Douglas Murray said of last Saturday’s attack on Israel: “Sometimes a flare goes up, and you see exactly where everyone is.” He was referring to the response by some members of the anti-colonial Left, such as Novara Media’s Rivkah Brown, who tweeted: “Today should be a day of celebration for supporters of democracy and human rights worldwide, as Gazans break out of their open-air prison and Hamas fighters cross into their colonisers’ territory. The struggle for freedom is rarely bloodless and we shouldn’t apologise for it.” (She later apologised.)
Rivkah was far from alone, with equally appalling reactions by an assistant professor at the LSE, the Chicago chapter of Black Lives Matters and Dr Ashok Kumar, a Professor at Birkbeck, who said the murder of more than 250 young people at the Supernova outdoor rave was a “consequence” of “partying on stolen land”.
But the reaction to the attack also shone a light on something else – namely, the double standards of those who penalise people for exercising their right to lawful free speech.
At the Free Speech Union, we’re constantly being assured that no-platforming visitors to universities with heterodox opinions is justified because allowing them to speak will make vulnerable people feel ‘unsafe’.
That was the argument for stopping Dr Kathleen Stock speaking at the Oxford Union and the reason for trying to cancel Prof Alice Sullivan and Prof Selina Todd’s book party at Edinburgh University. On college campuses, we’re told, preserving the psychological wellbeing of members of ‘oppressed’ identity groups must take priority over academic freedom and free speech, hence the need for ‘safe spaces’ and ‘trigger warnings’ – and woe betide anyone who commits a ‘microaggression’.
Yet the same activists who are so quick to silence others in the name of ‘safety’ have been openly celebrating the terrorist attacks on Israel. For instance, the Women’s Officer of Sussex University Students’ Union addressed a pro-Hamas rally in Brighton on Saturday night, describing the massacres that had taken place that morning as “beautiful” and “inspiring”. Not much concern there for the safety of Sussex’s Jewish students. And in what moral universe is it acceptable to behead a baby for the sin of being born Jewish, but asking someone where they’re from or touching their hair is beyond the pale? It’s almost as if woke activists have only been pretending to care about psychological harm as an excuse to silence their political opponents.
The police, too, have been revealed as deeply partisan by their failure to arrest any pro-Hamas protestors – at least initially. Perhaps we shouldn’t be surprised, given that last year the police decided to drop all charges against a group of men who spat at a bus full of Jewish teenagers on Oxford Street. At a demonstration outside the Israeli Embassy on Monday night, thousands of protestors let off flares and chanted “From the river to the sea, Palestine will be free” – code for wanting to wipe Israel from the face of the earth. Yet the only arrests made were for criminal damage.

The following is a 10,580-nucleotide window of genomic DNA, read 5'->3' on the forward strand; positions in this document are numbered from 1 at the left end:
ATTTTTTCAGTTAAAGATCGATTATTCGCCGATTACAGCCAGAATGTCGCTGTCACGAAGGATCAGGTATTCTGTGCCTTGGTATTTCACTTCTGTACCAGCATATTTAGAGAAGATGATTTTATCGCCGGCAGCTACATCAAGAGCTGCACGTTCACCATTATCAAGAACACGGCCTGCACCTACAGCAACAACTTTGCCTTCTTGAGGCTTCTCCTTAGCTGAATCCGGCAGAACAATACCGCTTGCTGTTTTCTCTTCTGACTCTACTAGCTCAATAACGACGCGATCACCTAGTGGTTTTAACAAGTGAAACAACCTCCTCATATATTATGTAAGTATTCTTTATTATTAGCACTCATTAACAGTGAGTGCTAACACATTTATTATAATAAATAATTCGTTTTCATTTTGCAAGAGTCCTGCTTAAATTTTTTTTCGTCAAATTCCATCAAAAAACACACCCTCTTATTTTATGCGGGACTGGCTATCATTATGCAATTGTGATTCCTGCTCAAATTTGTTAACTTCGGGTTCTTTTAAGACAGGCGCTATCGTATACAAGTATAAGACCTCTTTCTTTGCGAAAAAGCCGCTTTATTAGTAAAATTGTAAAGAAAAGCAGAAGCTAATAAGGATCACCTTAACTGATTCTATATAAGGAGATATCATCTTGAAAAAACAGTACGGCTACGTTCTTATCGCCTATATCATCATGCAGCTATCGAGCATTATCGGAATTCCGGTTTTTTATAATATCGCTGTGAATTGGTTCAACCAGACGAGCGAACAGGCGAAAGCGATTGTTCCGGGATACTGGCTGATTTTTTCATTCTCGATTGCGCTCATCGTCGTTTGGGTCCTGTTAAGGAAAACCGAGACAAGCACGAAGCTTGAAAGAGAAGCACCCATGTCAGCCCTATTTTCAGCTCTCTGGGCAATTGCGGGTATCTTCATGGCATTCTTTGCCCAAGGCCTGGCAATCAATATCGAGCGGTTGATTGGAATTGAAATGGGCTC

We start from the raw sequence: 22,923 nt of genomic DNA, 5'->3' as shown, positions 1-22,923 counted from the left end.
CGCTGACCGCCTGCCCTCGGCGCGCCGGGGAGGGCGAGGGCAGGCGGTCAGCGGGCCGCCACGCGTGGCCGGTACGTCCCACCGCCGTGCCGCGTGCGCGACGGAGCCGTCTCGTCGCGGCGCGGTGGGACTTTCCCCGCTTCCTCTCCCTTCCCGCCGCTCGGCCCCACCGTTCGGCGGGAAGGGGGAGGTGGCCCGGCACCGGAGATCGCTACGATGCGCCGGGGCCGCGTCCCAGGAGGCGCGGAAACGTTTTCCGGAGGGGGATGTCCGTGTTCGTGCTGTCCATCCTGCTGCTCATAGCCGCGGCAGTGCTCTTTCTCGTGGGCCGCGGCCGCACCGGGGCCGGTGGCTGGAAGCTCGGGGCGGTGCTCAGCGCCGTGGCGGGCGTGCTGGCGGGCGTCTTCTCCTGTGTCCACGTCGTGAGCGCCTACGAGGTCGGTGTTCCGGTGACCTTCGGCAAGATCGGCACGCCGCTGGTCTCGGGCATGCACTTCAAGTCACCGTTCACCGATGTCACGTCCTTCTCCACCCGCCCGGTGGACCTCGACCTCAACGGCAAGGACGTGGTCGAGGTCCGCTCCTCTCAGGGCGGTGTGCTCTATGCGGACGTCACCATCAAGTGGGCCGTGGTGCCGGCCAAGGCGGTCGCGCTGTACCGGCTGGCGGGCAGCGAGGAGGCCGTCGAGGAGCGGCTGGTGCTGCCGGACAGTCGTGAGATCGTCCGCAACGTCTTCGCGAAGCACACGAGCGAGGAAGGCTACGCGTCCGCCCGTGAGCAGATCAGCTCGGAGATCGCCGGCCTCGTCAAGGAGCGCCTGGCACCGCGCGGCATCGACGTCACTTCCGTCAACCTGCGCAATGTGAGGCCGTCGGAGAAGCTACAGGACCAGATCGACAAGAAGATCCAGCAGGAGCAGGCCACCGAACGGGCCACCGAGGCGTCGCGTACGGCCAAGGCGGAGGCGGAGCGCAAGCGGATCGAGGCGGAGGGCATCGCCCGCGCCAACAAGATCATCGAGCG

A man who was holding up a Palestinian flag in front of the Embassy complained about being told to move on by the police – “I thought this was supposed to be a free country?” – but he got off lightly, considering a person is guilty of an offence under section 5 of the Public Order Act 1986 if he “displays any writing, sign or other visible representation which is threatening… within the hearing or sight of a person likely to be caused harassment, alarm or distress”. Apparently, it’s a section 5 offence to wear a football shirt referencing the Hillsborough disaster in which 97 people were killed – as one crass Manchester Utd fan discovered at the FA Cup final – but not to taunt Israeli Embassy staff by celebrating a tragedy in which 10 times that number were killed.
The police don’t show anything like the same restraint when faced with much more menacing individuals, such as the elderly woman who took a photograph of a feminist sticker on a trans pride poster outside the headquarters of Hebden Valley Pride. Greater Manchester constabulary used CCTV footage and face recognition technology to track her down and then hauled her in for questioning.
And what about non-crime hate incidents? According to the FSU’s calculations, these have been recorded against the names of over 250,000 people in England and Wales since 2014, including four boys at Kettlethorpe High School for not treating the Quran with sufficient respect. Yet to my knowledge, none of the people celebrating a mass casualty attack by a proscribed terrorist organisation in Britain’s cities have had NCHIs recorded against them.
Could it be that the police’s determination of what constitutes ‘hate’ is entirely dependent on how ‘oppressed’ the so-called victims are perceived to be? Apparently, you can say what you like about murdered Jews, but if you breach an Islamic blasphemy code you’re for the high jump.
Don’t misunderstand me. This isn’t a call to silence anyone expressing sympathy for the Palestinian people or waving the Palestinian flag. I’m just pointing out that in the past week numerous actual speech crimes have gone unpunished, whereas the police are constantly harassing people for exercising their right to lawful free speech on the grounds that they’re being ‘hateful’ – and the same double standard applies to the self-appointed guardians of ‘psychological safety’ on campus.
A flare has gone up, as Douglas Murray says, and we can see more clearly than ever before that the attack on free speech in the name of protecting the vulnerable from harm – “Hate speech is not free speech” – is just a rhetorical smokescreen.
What it’s really about is forcing anyone you disagree with to STFU.